When I raised this concern at a recent Planning Commission meeting, the developers replied by saying they “have insurance.” Was I supposed to be reassured by this answer? Insurance means we would have to submit and likely fight a claim. That sounds like a David-and-Goliath scenario in the making.
Even more concerning is the fact that a long stretch of the Tennessee Gas Pipeline (TGP) runs along the southern border of the blasting zone. (The developers have tried to assure the public they are working with the TGP to ensure safety.)
3) The landscaping “buffer zone.” As part of the project, the developers and landowner are required to provide an adequate visual buffer, comprised of native species of trees and shrubs, between the adjacent properties and the chain link fence surrounding the solar field. This part of the project has undergone months of discussion, debate, and analysis. Although several key issues remain unresolved, one in particular stands out: How long will the landowner be responsible for ensuring the vegetation thrives?
The current plan holds the warranty period at three years; however, residents have questioned this condition. Why just three years? What if the vegetation dies off after that period? Many of us believe the commitment should be required for the duration of the project (currently at least 25 years). If the buffer is intended to block the horrific view of this industrial site from our back yards – and most important, is a required condition of approval of the project – shouldn’t it remain so for as long as the solar array exists?
4) Miles of new utility poles affecting a large swath of Western Cranston. One factor that has emerged more recently is the extent of the construction of new and replaced utility poles, which are required from Natick Avenue all the way to the interconnect at Hope and Lippett. These poles are much taller than what currently exists on those roads, replete with large transformers and other types of equally unsightly electrical equipment that we are simply not used to seeing. I ask my fellow neighbors – is this the type of “progress” you want to see when you walk out your front door?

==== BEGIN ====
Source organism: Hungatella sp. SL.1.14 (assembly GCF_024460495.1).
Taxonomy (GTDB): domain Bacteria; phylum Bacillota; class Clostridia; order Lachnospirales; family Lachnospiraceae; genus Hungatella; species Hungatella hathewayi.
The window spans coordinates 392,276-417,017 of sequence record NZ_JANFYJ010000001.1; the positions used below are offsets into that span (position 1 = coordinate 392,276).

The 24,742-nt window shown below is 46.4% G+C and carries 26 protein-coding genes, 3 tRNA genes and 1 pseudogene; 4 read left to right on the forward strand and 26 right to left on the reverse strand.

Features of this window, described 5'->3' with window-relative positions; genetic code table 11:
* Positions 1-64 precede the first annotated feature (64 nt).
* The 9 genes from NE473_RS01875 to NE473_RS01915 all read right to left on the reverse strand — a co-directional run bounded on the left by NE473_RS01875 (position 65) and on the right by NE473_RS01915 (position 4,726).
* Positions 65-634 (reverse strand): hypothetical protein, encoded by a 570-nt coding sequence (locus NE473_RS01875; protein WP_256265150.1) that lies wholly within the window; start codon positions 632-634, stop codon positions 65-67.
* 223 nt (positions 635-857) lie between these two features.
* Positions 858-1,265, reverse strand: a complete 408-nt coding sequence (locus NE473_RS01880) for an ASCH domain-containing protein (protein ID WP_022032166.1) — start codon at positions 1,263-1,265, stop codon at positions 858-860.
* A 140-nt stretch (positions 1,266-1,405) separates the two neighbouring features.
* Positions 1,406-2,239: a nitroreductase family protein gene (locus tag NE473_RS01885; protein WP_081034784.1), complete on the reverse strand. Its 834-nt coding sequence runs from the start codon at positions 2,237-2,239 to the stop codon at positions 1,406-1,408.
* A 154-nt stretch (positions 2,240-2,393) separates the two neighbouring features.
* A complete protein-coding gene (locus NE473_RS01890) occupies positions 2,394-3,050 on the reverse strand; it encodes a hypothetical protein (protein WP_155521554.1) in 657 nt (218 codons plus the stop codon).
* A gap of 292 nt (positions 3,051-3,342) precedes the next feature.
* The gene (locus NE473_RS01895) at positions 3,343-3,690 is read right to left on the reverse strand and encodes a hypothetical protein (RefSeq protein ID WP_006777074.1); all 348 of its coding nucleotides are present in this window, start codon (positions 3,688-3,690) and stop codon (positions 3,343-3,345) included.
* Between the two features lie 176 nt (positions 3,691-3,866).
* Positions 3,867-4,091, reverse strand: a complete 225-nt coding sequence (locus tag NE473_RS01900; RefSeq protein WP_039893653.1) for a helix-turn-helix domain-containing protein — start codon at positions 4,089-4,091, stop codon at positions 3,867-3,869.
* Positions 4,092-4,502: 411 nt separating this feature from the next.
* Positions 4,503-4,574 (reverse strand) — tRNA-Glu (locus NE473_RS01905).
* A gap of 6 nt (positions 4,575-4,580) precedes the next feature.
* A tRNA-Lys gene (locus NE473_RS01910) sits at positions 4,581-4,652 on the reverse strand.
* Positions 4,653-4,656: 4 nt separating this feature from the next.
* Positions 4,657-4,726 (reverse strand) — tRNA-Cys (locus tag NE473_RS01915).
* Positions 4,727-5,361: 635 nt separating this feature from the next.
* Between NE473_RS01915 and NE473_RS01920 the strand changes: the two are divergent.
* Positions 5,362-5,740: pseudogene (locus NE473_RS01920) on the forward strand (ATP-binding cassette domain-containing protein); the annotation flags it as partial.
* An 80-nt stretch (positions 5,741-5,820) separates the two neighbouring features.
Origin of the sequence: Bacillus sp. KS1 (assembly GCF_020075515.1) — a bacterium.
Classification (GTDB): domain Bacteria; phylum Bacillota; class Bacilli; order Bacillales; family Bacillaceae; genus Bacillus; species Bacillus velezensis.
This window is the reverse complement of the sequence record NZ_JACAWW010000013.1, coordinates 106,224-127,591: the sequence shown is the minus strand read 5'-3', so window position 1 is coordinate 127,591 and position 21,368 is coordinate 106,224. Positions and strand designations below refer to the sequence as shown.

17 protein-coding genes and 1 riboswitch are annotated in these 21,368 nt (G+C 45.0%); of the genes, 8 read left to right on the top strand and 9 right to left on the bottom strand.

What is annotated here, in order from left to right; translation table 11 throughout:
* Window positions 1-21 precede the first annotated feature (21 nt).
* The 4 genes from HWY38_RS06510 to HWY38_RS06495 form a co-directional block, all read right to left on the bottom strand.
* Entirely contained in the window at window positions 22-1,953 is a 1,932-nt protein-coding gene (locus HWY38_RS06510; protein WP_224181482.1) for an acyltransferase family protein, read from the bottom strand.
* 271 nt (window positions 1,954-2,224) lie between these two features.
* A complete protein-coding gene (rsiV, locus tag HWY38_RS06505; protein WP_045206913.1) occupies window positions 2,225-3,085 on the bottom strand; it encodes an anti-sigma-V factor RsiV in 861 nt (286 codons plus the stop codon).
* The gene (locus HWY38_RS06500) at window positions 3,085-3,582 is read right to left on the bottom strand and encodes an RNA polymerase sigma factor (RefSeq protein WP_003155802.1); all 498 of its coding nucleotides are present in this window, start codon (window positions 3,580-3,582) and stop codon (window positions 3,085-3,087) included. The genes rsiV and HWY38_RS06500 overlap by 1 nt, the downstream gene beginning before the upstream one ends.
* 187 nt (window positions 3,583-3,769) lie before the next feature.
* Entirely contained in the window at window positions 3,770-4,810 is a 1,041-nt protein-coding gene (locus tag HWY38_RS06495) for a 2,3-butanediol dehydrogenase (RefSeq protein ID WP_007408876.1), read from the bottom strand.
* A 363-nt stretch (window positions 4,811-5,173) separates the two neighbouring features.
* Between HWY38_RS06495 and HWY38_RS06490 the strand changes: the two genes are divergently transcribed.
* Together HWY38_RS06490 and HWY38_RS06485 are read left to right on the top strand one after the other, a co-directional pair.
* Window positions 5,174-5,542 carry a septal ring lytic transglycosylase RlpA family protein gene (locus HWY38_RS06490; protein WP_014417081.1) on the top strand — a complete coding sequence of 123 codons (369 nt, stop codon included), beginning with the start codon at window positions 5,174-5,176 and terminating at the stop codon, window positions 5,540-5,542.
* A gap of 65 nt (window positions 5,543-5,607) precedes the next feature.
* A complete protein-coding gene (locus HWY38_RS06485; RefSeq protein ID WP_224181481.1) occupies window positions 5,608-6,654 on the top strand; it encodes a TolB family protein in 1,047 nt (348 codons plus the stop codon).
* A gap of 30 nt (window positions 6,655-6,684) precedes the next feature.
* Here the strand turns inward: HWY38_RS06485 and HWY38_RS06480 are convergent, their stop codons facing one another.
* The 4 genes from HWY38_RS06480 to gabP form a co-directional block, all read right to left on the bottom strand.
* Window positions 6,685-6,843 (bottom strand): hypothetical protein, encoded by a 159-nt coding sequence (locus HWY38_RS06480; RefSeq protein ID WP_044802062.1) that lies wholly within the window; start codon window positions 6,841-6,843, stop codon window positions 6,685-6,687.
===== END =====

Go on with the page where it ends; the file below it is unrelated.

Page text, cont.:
For more than two very long years, this project has been discussed and debated, countered and continued. Like everyone involved, my husband and I would like nothing more than for it to be resolved, once and for all. We fully support renewable energy where it belongs – in brownfields, open areas alongside highways, etc. We never wanted to create trouble for anyone, particularly our neighbors; we purchased this home because it was a quiet, secluded spot to raise our daughter. However, we have found that every time we begin to relent, trusting that our interests are being protected, a new curveball is tossed into the mix. And once again, we feel compelled to respond.
It’s exhausting. But most of all, it’s really unfortunate. By sheer dumb luck of a grandfathered project, one family’s (and one company’s, as well as its attorney’s) gain could very well mean a big loss for so many others – and for the city of Cranston at large.